To Alexandra’s right, Anne: who laughed so hard underwater at my clowning that I once thought she was going to drown in her own bubbles.

And Denis, finally, of whom I realize that I have no underwater portrait, except the one I put here, where he appears in company of Anne, in a christic pose – involuntary 😉 ?

Great group. This doesn’t mean that we didn’t exchange or sympathize with other divers among the 22 passengers – especially with Jozef, Dominique and Alain, three very nice people from Palaiseau – but three dives a day together forged additional links and allowed some good laughs.

The rest of the passengers :

Missing from the photo are a couple from Zurich and a young girl from Hong Kong, all three of whom left the day before. Cat and Alexandra too, who took a later domestic flight.

Inside the aquarium

Before going to see the sharks, which everyone is waiting for with impatience, let’s cultivate the suspense and linger for a moment on the main colourful varieties encountered underwater, vertebrate or not.

Anemones and clowns

So photogenic. Hidden among the venomous tentacles of the anemones, against which they are naturally protected and which in turn shelter them from predators.

We meet the endemic clown of the Maldives, already crossed at the beginning of the article.

But also the yellow-tailed clown, here on a Clark’s anemone.

Or as here, this tandem hidden in an actinia.

As well as a juvenile, who even seemed to me to be the one of the above couple, by anthropomorphism – because the notion of couple is a bit more complex in clowns than in homo sapiens. Although sometimes, in homo sapiens… Let’s not get lost.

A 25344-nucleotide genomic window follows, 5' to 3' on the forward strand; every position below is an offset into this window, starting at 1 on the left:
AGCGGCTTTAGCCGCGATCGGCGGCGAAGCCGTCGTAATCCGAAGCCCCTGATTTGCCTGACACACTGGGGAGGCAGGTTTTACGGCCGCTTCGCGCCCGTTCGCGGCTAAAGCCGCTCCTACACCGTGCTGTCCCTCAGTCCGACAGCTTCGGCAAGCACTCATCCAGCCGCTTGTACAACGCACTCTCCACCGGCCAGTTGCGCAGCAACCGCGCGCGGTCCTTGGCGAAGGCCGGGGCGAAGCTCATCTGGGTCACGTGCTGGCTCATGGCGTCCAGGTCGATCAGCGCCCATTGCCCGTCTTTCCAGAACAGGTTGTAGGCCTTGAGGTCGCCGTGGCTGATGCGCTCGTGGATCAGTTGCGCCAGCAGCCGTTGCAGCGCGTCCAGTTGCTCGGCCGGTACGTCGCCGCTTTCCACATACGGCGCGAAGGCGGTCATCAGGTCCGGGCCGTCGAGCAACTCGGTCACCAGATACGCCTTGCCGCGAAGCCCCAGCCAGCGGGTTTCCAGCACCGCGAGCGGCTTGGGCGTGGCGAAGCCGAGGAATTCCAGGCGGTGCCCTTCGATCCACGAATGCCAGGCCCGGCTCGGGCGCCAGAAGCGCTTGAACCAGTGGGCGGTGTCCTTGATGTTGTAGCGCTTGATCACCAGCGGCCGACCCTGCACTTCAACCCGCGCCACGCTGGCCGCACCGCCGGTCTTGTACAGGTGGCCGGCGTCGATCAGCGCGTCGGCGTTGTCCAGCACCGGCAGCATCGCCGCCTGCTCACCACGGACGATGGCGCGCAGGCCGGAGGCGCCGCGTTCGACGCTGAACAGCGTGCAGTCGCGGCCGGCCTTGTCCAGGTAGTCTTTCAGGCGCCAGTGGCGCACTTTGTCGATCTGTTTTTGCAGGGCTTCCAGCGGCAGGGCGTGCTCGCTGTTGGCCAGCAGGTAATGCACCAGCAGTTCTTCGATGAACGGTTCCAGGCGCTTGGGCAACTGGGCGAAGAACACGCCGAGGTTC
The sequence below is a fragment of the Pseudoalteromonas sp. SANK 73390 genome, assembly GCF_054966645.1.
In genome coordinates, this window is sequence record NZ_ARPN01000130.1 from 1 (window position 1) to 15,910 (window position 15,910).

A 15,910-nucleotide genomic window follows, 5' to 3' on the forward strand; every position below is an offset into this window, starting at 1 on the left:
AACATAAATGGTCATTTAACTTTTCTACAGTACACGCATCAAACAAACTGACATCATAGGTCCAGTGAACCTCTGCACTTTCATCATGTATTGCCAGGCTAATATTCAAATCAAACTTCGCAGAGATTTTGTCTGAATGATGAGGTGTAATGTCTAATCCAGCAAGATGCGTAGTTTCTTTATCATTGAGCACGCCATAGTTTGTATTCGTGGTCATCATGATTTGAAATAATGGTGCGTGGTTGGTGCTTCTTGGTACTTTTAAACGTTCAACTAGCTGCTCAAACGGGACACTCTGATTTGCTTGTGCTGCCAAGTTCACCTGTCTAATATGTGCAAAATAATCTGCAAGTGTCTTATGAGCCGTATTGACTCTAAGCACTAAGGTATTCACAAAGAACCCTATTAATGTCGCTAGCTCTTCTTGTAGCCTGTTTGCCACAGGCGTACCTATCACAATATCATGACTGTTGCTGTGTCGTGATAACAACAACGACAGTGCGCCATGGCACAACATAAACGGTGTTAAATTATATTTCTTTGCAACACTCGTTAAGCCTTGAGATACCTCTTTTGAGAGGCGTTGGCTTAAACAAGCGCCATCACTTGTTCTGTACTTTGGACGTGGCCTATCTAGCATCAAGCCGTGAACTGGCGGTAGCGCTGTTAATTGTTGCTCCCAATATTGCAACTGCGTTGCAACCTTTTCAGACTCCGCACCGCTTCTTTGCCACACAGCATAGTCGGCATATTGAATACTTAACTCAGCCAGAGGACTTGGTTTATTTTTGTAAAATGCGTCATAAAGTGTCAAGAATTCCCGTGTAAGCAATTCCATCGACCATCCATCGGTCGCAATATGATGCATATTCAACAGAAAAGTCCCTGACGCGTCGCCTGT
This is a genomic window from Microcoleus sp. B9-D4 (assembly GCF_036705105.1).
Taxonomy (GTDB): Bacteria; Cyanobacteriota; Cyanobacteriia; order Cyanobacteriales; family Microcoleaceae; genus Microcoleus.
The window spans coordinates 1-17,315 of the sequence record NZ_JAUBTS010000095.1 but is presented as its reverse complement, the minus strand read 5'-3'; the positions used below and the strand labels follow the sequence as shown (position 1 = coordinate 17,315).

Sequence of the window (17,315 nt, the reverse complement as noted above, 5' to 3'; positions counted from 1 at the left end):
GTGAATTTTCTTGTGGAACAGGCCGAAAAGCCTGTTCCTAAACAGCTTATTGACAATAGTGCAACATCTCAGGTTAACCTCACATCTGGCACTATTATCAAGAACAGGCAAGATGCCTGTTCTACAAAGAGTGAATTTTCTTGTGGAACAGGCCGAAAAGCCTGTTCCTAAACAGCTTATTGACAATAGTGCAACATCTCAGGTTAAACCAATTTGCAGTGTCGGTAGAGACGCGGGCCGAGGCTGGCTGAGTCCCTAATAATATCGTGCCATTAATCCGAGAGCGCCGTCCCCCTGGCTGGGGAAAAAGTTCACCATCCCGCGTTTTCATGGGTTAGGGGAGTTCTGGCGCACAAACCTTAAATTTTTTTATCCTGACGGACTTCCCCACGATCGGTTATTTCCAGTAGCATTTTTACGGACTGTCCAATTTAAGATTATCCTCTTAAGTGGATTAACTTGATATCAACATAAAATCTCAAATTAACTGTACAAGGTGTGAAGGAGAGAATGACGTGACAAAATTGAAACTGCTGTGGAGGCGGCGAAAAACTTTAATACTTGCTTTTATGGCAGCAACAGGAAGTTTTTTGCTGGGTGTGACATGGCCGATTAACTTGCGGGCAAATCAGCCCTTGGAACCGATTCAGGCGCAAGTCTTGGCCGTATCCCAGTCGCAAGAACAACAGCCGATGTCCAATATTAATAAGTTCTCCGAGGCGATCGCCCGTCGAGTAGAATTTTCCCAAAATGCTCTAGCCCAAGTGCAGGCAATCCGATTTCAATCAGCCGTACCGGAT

It’s Nemo, of course – like the eponymous cartoon character from the Pixar motion picture.

Let’s admire the anemones in passing. A sublime ultramarine blue without lighting.

And which turn into a marshmallow purple under the lamp. We would eat them.

Other colourful species

Of course, you can also see all the fish you see in the Red Sea: red soldiers with round eyes, squirrels, yellow butterflies, ray scorpion fish, antennae or simply flying scorpion fish, angels and coachmen, paddle snappers, lutjans, platax, I forget. But here in an incredible proportion: the reefs are literally teeming with life. It is difficult to choose among the species. Let’s keep the most successful photos:

The one of this blue surgeon, for example, with sharp scalpels near the tail, to which it owes its french vernacular name.

Or this lovely pair of butterflies with very long beaks,

Or this group of common tick fish whose complementary colours to the blue form an ideal contrast.

Not forgetting the scorpion fish, with its red beard collar, which reminded me, go figure, of a dwarf from an Irish tale.

Among the species encountered, some are more remarkable than others.